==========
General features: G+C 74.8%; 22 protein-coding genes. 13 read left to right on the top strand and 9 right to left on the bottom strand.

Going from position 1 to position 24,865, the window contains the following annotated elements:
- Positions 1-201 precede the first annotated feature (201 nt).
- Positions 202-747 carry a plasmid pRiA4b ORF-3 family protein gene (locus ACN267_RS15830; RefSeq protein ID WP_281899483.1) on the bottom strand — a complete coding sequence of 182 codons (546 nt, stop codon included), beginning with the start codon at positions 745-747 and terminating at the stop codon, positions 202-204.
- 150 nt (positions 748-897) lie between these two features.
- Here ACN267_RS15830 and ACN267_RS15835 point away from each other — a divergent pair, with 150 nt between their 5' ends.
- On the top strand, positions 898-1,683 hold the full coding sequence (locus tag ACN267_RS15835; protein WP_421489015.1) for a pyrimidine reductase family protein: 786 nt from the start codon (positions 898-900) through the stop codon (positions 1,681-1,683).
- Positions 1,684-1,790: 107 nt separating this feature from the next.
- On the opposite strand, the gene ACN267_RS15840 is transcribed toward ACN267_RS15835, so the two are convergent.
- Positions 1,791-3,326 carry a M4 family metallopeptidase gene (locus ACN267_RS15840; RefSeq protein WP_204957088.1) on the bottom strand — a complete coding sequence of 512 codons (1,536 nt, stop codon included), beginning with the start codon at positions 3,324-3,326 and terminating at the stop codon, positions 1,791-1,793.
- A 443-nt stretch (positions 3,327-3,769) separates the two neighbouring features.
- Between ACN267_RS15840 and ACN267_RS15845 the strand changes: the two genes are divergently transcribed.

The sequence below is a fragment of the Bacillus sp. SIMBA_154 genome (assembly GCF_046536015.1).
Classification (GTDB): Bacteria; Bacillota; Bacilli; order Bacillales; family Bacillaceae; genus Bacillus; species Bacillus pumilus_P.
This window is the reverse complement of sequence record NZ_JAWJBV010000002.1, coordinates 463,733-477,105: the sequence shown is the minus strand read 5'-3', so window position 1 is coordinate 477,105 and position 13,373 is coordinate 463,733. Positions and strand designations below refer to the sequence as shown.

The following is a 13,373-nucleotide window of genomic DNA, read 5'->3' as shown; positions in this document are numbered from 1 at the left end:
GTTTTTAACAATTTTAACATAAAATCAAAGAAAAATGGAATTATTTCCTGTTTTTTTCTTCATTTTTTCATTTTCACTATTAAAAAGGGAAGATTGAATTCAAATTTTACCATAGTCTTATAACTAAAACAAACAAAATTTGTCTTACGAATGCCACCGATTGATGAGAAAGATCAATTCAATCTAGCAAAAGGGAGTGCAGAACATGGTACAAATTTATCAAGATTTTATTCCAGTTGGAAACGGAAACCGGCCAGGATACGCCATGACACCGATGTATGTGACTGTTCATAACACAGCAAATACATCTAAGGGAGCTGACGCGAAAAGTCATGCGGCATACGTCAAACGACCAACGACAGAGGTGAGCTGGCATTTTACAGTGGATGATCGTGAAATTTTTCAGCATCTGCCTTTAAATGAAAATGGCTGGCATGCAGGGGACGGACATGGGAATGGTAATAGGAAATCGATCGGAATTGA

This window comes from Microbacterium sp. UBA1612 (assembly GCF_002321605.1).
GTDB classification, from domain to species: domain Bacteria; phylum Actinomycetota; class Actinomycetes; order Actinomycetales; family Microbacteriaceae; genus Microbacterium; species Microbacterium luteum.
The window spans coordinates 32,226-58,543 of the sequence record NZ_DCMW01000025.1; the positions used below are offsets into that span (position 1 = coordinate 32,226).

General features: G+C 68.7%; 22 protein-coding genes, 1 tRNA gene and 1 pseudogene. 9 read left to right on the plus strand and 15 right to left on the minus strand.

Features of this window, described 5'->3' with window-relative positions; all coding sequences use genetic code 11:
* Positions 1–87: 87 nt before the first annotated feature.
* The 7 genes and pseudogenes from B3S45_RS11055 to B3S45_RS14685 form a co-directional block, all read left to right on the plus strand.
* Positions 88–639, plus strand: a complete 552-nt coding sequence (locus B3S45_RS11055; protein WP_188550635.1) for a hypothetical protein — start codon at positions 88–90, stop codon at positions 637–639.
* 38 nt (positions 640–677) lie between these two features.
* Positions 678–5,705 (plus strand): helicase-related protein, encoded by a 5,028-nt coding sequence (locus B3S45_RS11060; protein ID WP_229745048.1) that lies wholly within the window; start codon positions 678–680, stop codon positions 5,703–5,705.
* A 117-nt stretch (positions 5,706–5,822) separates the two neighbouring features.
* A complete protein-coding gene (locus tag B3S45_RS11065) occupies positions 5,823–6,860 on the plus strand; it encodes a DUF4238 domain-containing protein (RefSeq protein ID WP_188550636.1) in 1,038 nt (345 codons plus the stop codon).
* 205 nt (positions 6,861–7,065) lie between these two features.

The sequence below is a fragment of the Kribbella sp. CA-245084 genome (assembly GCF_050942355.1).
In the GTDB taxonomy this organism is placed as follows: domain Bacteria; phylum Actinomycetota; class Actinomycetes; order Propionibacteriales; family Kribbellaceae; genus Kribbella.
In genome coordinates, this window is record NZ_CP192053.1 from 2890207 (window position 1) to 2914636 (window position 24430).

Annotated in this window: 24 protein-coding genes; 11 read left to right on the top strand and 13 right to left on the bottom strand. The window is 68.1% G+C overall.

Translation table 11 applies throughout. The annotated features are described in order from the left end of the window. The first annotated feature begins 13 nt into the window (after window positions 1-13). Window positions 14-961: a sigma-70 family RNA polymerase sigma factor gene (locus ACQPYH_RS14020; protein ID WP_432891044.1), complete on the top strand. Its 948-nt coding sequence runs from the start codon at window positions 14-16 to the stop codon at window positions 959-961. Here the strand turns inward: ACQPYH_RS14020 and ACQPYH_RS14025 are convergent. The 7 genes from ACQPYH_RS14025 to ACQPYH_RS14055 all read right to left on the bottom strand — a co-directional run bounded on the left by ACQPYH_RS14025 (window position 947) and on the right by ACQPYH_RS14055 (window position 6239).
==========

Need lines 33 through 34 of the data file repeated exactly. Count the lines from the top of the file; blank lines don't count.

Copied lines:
In genome coordinates, this window is record NZ_CP192053.1 from 2890207 (window position 1) to 2914636 (window position 24430).

Annotated in this window: 24 protein-coding genes; 11 read left to right on the top strand and 13 right to left on the bottom strand. The window is 68.1% G+C overall.